Today, the GAO reports on how seven “critical” financial firms are prepared to deal with swine flu.
Overall, it finds that these firms do have plans in place for a pandemic, but it’s not all good news. And the report doesn’t identify the seven it’s talking about, including those whose preparation is poor.
GAO: Although each organisation has developed plans for continuing operations during a pandemic, our analysis indicated that three of the seven have not fully analysed or documented the number of staff able to perform critical functions who would be available during a pandemic.
We may be able to help narrow the list.
UBS seems to lead Wall Street in preparedeness. Here’s what they told us has happened:
- Sending Influenza A/H1N1 status updates and resources to go to for more information
- Distribution of flu kits
- Providing flu and A/H1N1 flue vaccinations to staff members
- Installation of hand sanitizers
- Flexible work arrangement if dependents get flu or schools are closed
JPMorgan also lets us know they’ve got their act together:
- Offering free flu shots to employees
- Have put hand sanitizer locations “all around the bank”
- Signs up in the bathroom reminding people of the need to be “extra careful during flu season”
- Comminicated to employees over email a “reminder of the need to be extra cautious during this time” and letting them know about the free flu shots
Credit Suisse wouldn’t comment on specific measures, but a spokesperson said “the health and safety of our employees is of paramount importance.” Not very informative.
Besides CS, banks that didn’t respond to our repeated requests were Citi, Deutsche Bank, Goldman Sachs and Morgan Stanley. Could they be one the list of three?
Here’s more from the GAO:
Unfortunately, organisations could also permanently lose critical staff if the pandemic causes significant levels of deaths. Therefore, a responsive pandemic plan should include procedures for ensuring that an organisation can continue performing its critical functions even with as much as a 40 per cent reduction in its workforce for a prolonged period—the level that the federal government has advised should be used for planning for a severe pandemic.
In general, the seven critical organisations that we reviewed all intend to use existing geographically dispersed facilities to increase the distance among staff who perform critical functions. Staff from all seven critical organisations are spread among facilities located across the United States, including data centres, which are monitored by computer operators, and office or business centres with key staff that assist customers. Each of these organisations has created duplicate sites with redundant staffed data centres and locations or space for other critical staff. For example, officials from one organisation told us that their three facilities are considerably distant from each other (i.e., hundreds of miles) in order to mitigate the effect of natural disasters, power and telecom outages, and other wide-scale regional disruptions, including a pandemic.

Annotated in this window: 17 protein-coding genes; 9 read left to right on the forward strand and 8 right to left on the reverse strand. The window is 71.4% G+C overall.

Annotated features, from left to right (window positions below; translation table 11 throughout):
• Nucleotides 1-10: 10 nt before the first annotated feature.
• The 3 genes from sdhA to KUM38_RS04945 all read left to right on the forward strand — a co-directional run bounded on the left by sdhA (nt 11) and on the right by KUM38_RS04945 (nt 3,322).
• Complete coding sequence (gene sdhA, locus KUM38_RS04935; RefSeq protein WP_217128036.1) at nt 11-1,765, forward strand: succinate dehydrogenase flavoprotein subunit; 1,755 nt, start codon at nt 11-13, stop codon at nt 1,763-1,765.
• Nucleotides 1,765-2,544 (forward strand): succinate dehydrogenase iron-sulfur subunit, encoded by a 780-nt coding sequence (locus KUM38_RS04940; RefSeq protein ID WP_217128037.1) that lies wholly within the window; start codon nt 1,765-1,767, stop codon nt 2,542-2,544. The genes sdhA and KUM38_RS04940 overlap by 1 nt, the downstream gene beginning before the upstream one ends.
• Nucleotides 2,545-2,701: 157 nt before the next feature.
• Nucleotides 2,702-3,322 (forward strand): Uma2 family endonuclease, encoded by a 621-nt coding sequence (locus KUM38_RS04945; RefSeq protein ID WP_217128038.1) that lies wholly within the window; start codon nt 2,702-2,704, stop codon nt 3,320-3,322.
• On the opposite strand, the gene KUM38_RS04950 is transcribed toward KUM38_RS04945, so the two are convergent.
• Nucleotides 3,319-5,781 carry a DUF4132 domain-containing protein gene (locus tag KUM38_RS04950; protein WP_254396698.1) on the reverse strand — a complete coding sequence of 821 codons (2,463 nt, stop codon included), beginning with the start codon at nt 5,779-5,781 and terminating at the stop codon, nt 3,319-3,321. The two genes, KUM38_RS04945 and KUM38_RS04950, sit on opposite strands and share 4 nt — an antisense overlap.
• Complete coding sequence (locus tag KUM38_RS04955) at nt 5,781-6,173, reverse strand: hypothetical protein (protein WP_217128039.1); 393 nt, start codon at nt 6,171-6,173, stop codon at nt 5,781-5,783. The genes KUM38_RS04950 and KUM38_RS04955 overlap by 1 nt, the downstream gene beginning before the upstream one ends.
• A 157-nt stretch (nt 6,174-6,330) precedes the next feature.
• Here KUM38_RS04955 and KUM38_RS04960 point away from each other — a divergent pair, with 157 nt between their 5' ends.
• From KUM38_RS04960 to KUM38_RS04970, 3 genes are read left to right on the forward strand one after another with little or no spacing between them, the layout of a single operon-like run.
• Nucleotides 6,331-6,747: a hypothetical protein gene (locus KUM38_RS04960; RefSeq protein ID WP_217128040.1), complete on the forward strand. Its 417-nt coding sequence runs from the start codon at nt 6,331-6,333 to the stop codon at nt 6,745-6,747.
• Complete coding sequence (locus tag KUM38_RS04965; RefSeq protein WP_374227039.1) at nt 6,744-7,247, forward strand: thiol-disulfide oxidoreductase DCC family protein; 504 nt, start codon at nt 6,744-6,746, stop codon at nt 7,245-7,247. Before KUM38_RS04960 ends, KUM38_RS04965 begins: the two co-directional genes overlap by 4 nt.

The organisations plan to use these geographically dispersed sites to maximise social distancing and increase their ability to continue operating during a pandemic. Having sites with staff that perform critical functions in more than one location also provides these organisations with pools of cross-
trained employees that they can draw on during a pandemic. For example, one organisation’s pandemic plan relies on staff performing critical activities that are evenly divided across two geographically distant facilities in different regions of the country. This organisation also has an
alternate facility in the same metropolitan area as its primary location. Under its plan, during the final stage of a pandemic, when the United States is experiencing sustained transmission of the disease, some staff from its primary site are to report to the nearby alternate facility to do their critical activities, thus allowing the organisation to increase the physical distance between the individual members of its critical staff.
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